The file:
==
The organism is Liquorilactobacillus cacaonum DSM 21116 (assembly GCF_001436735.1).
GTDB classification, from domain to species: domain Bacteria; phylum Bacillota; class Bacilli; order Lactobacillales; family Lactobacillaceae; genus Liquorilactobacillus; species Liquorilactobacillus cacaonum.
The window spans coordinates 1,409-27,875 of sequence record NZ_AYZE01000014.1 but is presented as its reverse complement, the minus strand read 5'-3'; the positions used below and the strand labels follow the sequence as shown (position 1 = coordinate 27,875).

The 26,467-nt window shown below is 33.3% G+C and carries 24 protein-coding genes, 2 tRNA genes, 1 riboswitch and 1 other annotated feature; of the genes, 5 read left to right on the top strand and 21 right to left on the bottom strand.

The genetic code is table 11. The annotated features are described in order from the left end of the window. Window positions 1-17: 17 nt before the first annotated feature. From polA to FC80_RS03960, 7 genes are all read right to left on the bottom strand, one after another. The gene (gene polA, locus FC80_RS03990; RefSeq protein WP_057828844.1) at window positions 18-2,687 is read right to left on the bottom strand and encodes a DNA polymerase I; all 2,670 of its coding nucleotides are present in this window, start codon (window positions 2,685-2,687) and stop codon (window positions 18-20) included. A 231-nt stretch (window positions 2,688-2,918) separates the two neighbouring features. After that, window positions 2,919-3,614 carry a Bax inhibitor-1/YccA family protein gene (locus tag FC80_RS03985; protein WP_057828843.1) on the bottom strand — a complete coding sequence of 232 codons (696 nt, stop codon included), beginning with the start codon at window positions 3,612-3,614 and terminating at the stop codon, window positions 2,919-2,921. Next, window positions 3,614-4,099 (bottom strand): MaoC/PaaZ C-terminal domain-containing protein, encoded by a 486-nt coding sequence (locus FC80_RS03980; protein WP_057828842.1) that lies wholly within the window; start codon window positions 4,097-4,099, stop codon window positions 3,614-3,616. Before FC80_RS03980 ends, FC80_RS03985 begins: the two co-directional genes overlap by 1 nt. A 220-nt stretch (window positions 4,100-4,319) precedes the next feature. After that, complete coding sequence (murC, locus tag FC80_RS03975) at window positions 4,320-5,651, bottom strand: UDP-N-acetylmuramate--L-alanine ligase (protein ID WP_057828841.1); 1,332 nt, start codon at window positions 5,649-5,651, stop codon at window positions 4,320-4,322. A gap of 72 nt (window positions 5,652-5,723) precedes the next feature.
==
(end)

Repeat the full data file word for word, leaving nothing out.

The organism is Liquorilactobacillus cacaonum DSM 21116 (assembly GCF_001436735.1).
GTDB classification, from domain to species: domain Bacteria; phylum Bacillota; class Bacilli; order Lactobacillales; family Lactobacillaceae; genus Liquorilactobacillus; species Liquorilactobacillus cacaonum.
The window spans coordinates 1,409-27,875 of sequence record NZ_AYZE01000014.1 but is presented as its reverse complement, the minus strand read 5'-3'; the positions used below and the strand labels follow the sequence as shown (position 1 = coordinate 27,875).

The 26,467-nt window shown below is 33.3% G+C and carries 24 protein-coding genes, 2 tRNA genes, 1 riboswitch and 1 other annotated feature; of the genes, 5 read left to right on the top strand and 21 right to left on the bottom strand.

The genetic code is table 11. The annotated features are described in order from the left end of the window. Window positions 1-17: 17 nt before the first annotated feature. From polA to FC80_RS03960, 7 genes are all read right to left on the bottom strand, one after another. The gene (gene polA, locus FC80_RS03990; RefSeq protein WP_057828844.1) at window positions 18-2,687 is read right to left on the bottom strand and encodes a DNA polymerase I; all 2,670 of its coding nucleotides are present in this window, start codon (window positions 2,685-2,687) and stop codon (window positions 18-20) included. A 231-nt stretch (window positions 2,688-2,918) separates the two neighbouring features. After that, window positions 2,919-3,614 carry a Bax inhibitor-1/YccA family protein gene (locus tag FC80_RS03985; protein WP_057828843.1) on the bottom strand — a complete coding sequence of 232 codons (696 nt, stop codon included), beginning with the start codon at window positions 3,612-3,614 and terminating at the stop codon, window positions 2,919-2,921. Next, window positions 3,614-4,099 (bottom strand): MaoC/PaaZ C-terminal domain-containing protein, encoded by a 486-nt coding sequence (locus FC80_RS03980; protein WP_057828842.1) that lies wholly within the window; start codon window positions 4,097-4,099, stop codon window positions 3,614-3,616. Before FC80_RS03980 ends, FC80_RS03985 begins: the two co-directional genes overlap by 1 nt. A 220-nt stretch (window positions 4,100-4,319) precedes the next feature. After that, complete coding sequence (murC, locus tag FC80_RS03975) at window positions 4,320-5,651, bottom strand: UDP-N-acetylmuramate--L-alanine ligase (protein ID WP_057828841.1); 1,332 nt, start codon at window positions 5,649-5,651, stop codon at window positions 4,320-4,322. A gap of 72 nt (window positions 5,652-5,723) precedes the next feature.